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Western Canada showcases the incredible Rocky Mountain Range as well as the stunning nature of British Columbia and Banff National Park. The anchor city is typically Vancouver, which is a very popular spot for foodies, as well as television enthusiasts - multiple shows are shot here and recognizable landmarks are around every turn!
Day 1, Vancouver: Gastown, Vancouver Island, Pacific Rim National Park
Day 2, Victoria: Butchart Gardens, take a guided walking tour.
Day 3-5, Whistler: Blackcomb Mountain lodge, mountain biking, explore popular Whistler Village
Day 6-8, Banff National Park: Gondola rides, peaceful nature, and beautiful scenery
Day 9-10, Jasper: Lake Louise, Columbia Icefield, hike around the Rocky Mountains, Maligne Canyon, take a ride on the Jasper SkyTram to see Mount Robson, the highest peak in Canada.
Eastern Canada is home to some wonderful attractions ranging from quaint towns, including French speaking Quebec, to the thundering Niagara Falls, to Prince Edward Island which attracts literary fans from all over the globe. Give yourself enough time to enjoy it all.
Day 1, Toronto: Niagara Falls, walking tour of the city.
Day 3, Kingston: Spend some time exploring Lake Ontario, take in the architecture of beautiful historic buildings.
Day 4, Ottawa: Take a walking tour through Canada’s capital, Parliament Hill, Rideau Hall.
Day 5-6, Quebec City: Enjoy the delicious pastries and other French inspired cuisine, explore Old Town, Plains of Abraham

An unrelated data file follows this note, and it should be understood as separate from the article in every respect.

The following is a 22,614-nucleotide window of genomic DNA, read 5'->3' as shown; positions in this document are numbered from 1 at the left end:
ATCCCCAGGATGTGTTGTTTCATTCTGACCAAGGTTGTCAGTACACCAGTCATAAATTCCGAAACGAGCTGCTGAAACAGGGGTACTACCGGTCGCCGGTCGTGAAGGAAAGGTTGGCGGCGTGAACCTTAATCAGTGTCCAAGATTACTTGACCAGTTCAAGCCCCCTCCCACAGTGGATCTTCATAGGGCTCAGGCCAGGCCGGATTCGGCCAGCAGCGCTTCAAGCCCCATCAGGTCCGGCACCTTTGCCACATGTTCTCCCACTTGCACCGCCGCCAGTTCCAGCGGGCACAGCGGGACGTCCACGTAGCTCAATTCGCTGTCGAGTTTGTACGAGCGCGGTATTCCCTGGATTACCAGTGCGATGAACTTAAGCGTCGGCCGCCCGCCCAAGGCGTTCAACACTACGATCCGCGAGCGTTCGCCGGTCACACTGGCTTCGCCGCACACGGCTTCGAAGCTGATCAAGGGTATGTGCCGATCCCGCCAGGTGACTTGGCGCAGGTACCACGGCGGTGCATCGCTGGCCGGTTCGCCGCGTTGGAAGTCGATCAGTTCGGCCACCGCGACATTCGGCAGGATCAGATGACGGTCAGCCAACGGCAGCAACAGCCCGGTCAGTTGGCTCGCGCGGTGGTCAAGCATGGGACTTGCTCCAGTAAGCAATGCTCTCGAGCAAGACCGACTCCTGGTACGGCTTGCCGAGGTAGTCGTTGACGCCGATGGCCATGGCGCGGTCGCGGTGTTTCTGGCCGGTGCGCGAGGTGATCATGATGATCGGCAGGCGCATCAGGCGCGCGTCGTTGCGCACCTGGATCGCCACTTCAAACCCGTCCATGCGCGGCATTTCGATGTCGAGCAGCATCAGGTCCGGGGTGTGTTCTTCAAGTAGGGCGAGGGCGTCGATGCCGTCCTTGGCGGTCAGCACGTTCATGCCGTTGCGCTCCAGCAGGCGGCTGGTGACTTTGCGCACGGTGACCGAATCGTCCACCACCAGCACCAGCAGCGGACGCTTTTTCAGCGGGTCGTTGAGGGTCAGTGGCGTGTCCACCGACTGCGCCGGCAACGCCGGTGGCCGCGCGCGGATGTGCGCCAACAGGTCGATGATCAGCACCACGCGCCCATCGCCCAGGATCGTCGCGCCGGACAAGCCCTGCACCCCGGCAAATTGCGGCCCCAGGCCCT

Day 7, Montreal: Either end your journey in lovely Montreal or take a short flight to Nova Scotia and continue on to explore the Canadian Maritimes.
Optional Extension - Canadian Maritimes:
Day 7-9, Nova Scotia: Halifax Citadel, Prince of Wales Tower, Peggy’s Cove, Lunenburg Old Town
Day 10-11, St. John: King’s Square, Reversing Falls rapids, Kingsbrae Garden. enjoy the rich history on a walking tour through the historic district. Go whale watching near Campobello Island.
Day 12-14, Prince Edward Island: go sea kayaking, and enjoy the beautiful surroundings on this small island. Take an Anne of Green Gables tour.
Day 1, Calgary: prepare for your Rockies adventures in Calgary, the so-called “gateway to the Canadian Rockies”. Visit the Calgary Tower for great views of the city and surrounding area.
Day 2-3, Banff National Park: Hike to the Lake Agnes tea house from the banks Lake Louise, learn about wildlife and nature photography from an expert
Day 4-5, Jasper National Park: Explore Lake Louise, visit the Columbia Icefields and go on a Glacier walk. Keep an eye out for moose, elk, bighorn sheep, and bald eagles.
Day 6-7, Whistler: Visit the site of the 2010 Winter Olympics, take a day trip for whale watching in Victoria
Day 8, Vancouver: After the end of your active journey, take a day to unwind in Vancouver. Explore the streets of Gastown, and enjoy delicious local seafood at any one of Vancouver’s delicious restaurants.
Land-wise, it's one of the world's largest countries, but most of Canada's population lives within a fairly short distance north of the U.S. border. Here you'll find world-class cities like Montreal, Toronto, and Vancouver, all beautiful and diverse. Whether you want an adventure in the Rockies or a historic jaunt through quaint maritime towns you're sure to find your ideal slice of Canada.
The summertime provides the best opportunity to see Canada. With long days of sunshine lasting well past 9 PM (and even later at higher latitudes), long strolls, outdoor dinners, and daytime adventures are all easily accommodated. Count on lots of places to run, hike, and explore. The larger cities of Vancouver and Toronto might appeal to international travelers who want to see urban landscapes, but escapes to smaller communities like Tofino on Vancouver Island can prove just as appealing.